Course Descriptions

Link: Current Undergraduate Courses                                                       Link: Current Undergraduate Catalog

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Extended Descriptions for Undergraduate Courses 



English 236: Studies in English Literature (Bruce Young)

This section of English 236 focuses on the writings, thought, and life of C. S. Lewis. We will read some of his fiction—several of the Chronicles of Narnia, The Screwtape Letters, The Great Divorce, Perelandra, and Till We Have Faces—as well as several works on Christianity, including Mere Christianity and excerpts from Miracles and The Four Loves. We’ll read essays he wrote that shed light on his writing process, on myth, on changes in worldview, and on the relation of Christianity and literature. The course will also explore the intersection of literature and life as we examine Lewis’s life and the literary representations of it he and others have created: Surprised by Joy and A Grief Observed (two autobiographical works), and the play/movie Shadowlands, which portrays his marriage and his wife’s death.

English 363: Race, Region, Modernity: U.S. Literature, 1914-1960 (Emron Esplin)

This course approaches race, racial mixture, and modernity from two regions within the United States—the so-called U.S. North and U.S. South. We will begin the term in New York, and we will finish the term in Texas and Georgia after making a significant stop in Mississippi. Our readings will include works by the following writers: F. Scott Fitzgerald, Langston Hughes, Nella Larsen, William Faulkner, Katherine Anne Porter, and Flannery O’Connor. Our topics of discussion will include the so-called Jazz Age, the Harlem Renaissance, literary modernism(s), racial identity and racial mixture, regional identity, national identity, and expat experiences in Europe, the Caribbean, and Mexico.

English 495: Planetary Modernisms (Aaron Eastley)

In 1827 Goethe wrote eloquently of “Weltliteratur,” opining that “Nowadays, national literature doesn’t mean much: the age of world literature is beginning, and everybody should contribute to its advent.” Rather more recently, say, in the last twenty years or so, theorists such as Susan Friedman, Jahan Ramazani, Emily Apter, and Franco Moretti have asserted that the day (fore)seen by Goethe has actually arrived, and that current experiences of globalization/transnationalism call for the redefinition of presumptively fixed terms such as “modernism,” and, more importantly, for entirely new methods of literary analysis. “World literature,” Moretti asserts, “cannot be literature, bigger; what we are already doing, just more of it. It has to be different.” So, what happens to “American Literature,” or “British Literature,” or any national literature in the wake of these current re-conceptions? This capstone seminar will examine the disciplinary topic of all literature being seen as Literature of the World. We will read a wide range of theoretical texts tied to current notions of global literature, world literature, world-literature, transnationalism and planetarity—especially in the context of debates about modernism/modernity. Several sample literary case studies will be examined in connection to these theoretical ideas, and students will ultimately use the theory studied to examine works of their choice that demonstrate what has been called “unlikely likeness” (Warwick Research Collective), or the strategy of “collage” (Friedman).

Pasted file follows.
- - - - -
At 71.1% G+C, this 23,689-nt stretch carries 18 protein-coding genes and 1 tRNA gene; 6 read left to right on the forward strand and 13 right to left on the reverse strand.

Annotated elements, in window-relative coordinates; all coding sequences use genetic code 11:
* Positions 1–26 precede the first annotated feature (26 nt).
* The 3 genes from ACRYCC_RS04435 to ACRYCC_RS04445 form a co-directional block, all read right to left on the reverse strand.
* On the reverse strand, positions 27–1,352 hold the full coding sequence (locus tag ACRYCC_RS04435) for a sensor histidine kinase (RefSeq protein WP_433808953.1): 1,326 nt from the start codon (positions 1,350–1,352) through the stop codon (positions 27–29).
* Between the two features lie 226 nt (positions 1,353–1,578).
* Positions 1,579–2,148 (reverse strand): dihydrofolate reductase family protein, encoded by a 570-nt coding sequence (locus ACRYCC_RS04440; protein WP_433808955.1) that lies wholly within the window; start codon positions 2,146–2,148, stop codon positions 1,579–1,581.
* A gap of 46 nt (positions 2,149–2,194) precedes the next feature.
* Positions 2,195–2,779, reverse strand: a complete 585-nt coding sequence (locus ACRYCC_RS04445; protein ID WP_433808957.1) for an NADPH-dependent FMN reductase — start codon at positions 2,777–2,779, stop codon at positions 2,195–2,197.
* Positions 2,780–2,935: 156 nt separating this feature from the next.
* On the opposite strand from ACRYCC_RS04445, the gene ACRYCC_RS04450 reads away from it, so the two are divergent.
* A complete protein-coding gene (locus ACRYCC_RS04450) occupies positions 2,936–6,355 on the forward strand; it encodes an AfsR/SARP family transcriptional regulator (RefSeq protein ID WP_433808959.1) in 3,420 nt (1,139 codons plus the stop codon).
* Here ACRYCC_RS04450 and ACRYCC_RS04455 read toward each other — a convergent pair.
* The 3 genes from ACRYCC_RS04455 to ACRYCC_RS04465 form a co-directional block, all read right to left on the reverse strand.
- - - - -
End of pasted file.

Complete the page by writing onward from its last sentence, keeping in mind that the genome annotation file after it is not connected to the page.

FALL 2018


English 230: Young Adult Literature (Chris Crowe)


English 235: Studies in American Literature (Kristin Matthews)

This course proposes to chart the various movements in American literature from its origins to the present. Examining “masterpieces,” we will discuss how different authors struggle to define “America” and a particularly “American” literature. Our study of these definitional politics will entertain many questions about the relationship between national letters and national identity: what is particularly “American” about these texts? What vision of “America” do they propose? What social, cultural, and political use-value do such definitions have? How is literature both a product and producer of its particular period? Our aim in answering these questions will be to engage deeply with the works we read this semester while simultaneously reflecting upon our own position as readers and critics. Our work will be interdisciplinary, drawing on visual sources, sociology, philosophy, and historical materials. The course emphasizes critical thinking and does not operate by lecture; we are collectively responsible for its intellectual activities.

English 235: Masterpieces of American Literature (Eric Eliason)


English 236: Victorian Christmas and Social Reform Literature (Leslee Thorne-Murphy)

Think the Victorian wrote fuzzy, warm Christmas stories? Nope! They were much more creative than that.  Come read the ghostly, zany, rollicking literature of Victorian Christmas celebrations.  This will give us an opportunity to study issues at the heart of the Victorian frame of mind, including social reform fiction that engages with the throes of industrialism and poverty, debates over belief and doubt during the age of Darwin, and the integration of cultures and traditions during the height of the British empire.

English 236: Studies in English Literature: And the Hits Keep Coming-The Best English Novels of All Time (Brett McInelly)


English 295: Writing Literary Criticism (Jarica Watts)